Mortgages - An Introduction

Step 1 - Application

When you contact us we will ask you to provide some details.  This will enable us to begin the process of researching an appropriate loan.  We will give you a list of the documents we need to process your loan and arrange a time for a meeting.
This can be at your place or you can come to us.


Step 2 - Contact & Review

You can provide us with all other necessary information at the meeting.  We will then submit your loan to the agreed lender.


Step 3 - Approval Process

We will keep you informed regarding the progress of your loan application and let you know when it is approved.  We will then explain how final settlement will be processed.



Before you start to look for your home it is wise to establish how much you can borrow, and importantly, if you wish to borrow the maximum available.

This will be determined by your income, debts, liabilities and financial commitments, assets and an adequate deposit.  We can easily assist you with this initial task.

If you maximise your borrowing you may well have to, at least initially, make some changes in your lifestyle to service a large loan.  Finance brokers can help you calculate what may be available to you.

Once you know what your price range is, you can then proceed to find your home whilst starting the loan application process.  This is when we assemble the required documents, complete a loan application and then submit it to the lender that we have agreed is offering you the deal you like best.

The documents you need to provide are listed under the Documents You'll Need Tab.  These will vary depending on whether you are employed and earning a salary or are self-employed. 


What Information Will Lenders Require?


  • Details of employment such as evidence of a salary or wage sufficient to service the mortgage, that is pay interest and principal as regular payments over the life of the loan. If you are self-employed, you will need to provide the documents listed for self-employed under our Documents You'll Need tab. They usually incorporate a “stress test” using a higher interest rate than the current one to assess your capability to handle interest rate rises.
  • proof that employment is ongoing
  • a savings discipline that shows that you have been accruing cash or investment assets for at least six months (this can be cash in a bank account, managed funds, shares, etc.) evidenced by bank statements or holding statements
  • evidence that you actually have the required deposit for the loan
  • a credit check may be necessary to prove that no default loans exist
  • a valuation or other proof that the purchase price of the desired property matches its value.

In some instances other details may be required.


Deposit, Fees and Charges

Usually a lending institution will require a deposit.  That is, they will not finance the full price of the property.

Many lenders will require a 20% deposit but it is possible to obtain a mortgage with a deposit less than this but the lender will require you to pay Lenders Mortgage Insurance (LMI).  This is an insurance that you pay to cover the lender against your defaulting on the loan.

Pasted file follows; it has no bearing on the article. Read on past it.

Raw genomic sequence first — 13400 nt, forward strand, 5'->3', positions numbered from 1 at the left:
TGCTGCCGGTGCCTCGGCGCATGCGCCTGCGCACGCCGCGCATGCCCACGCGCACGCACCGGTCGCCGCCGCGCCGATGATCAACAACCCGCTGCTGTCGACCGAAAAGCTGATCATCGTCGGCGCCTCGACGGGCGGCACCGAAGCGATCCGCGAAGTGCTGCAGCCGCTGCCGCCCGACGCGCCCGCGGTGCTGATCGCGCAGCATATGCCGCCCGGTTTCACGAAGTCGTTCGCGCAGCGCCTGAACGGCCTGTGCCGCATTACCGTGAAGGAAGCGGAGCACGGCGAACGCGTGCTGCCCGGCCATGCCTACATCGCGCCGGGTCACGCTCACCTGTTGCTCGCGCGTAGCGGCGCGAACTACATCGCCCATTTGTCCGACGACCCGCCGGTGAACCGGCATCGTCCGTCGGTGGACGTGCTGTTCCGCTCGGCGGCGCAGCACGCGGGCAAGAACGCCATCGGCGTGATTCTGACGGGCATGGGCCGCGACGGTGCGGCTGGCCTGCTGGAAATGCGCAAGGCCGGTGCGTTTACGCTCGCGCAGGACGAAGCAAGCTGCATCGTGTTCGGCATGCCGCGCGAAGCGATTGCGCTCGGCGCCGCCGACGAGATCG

If you default, the insurer will compensate the lender for any loss.  The premium for this can be capitalised into the loan.

Bear in mind that there are other costs involved when you take out a mortgage and purchase a property.

Regarding the loan, there may be what the lender refers to as an establishment fee.  This can amount to $500 - $600.

The lender may require a fee for a valuation of the property.  This could be around $250.

There will be a conveyancing fee.  Conveyancing is conducted by a conveyancing company or a solicitor.  This process establishes, through a title search, that the vendor is in fact the legal owner of the property and facilitates the transfer of ownership.  Again, this can amount to $500 - $600.

A lender will require that the property over which it holds a mortgage is insured.  The cost of this will naturally depend on the size, type of structure, location, etc. of the property.  It is also highly advisable to have contents insurance, although the lender will not insist on this.

State governments levy stamp duty on a property’s sale price.  This is roughly proportional to the price paid.  The more expensive the property, the higher is the stamp duty.  You can use the stamp duty calculator on this site to arrive at the amount you will pay on any property.  This can be a substantial amount.  For example, the stamp duty on a $500,000 property would amount to $21,970. 

Other government fees include a mortgage registration fee, in this case $107.60, and a transfer fee of $1,362.  It is worth noting that you can reduce the amount of stamp duty payable by purchasing land and building.  This way, you only pay stamp duty on the land.

Everyone’s situation is different.  This means that for each individual there may be other costs such as removal expenses, temporary accommodation, etc.


In summary, it will pay to do your homework and assess your total costs including the purchase price.  Again, a finance broker can offer you assistance with all of this.

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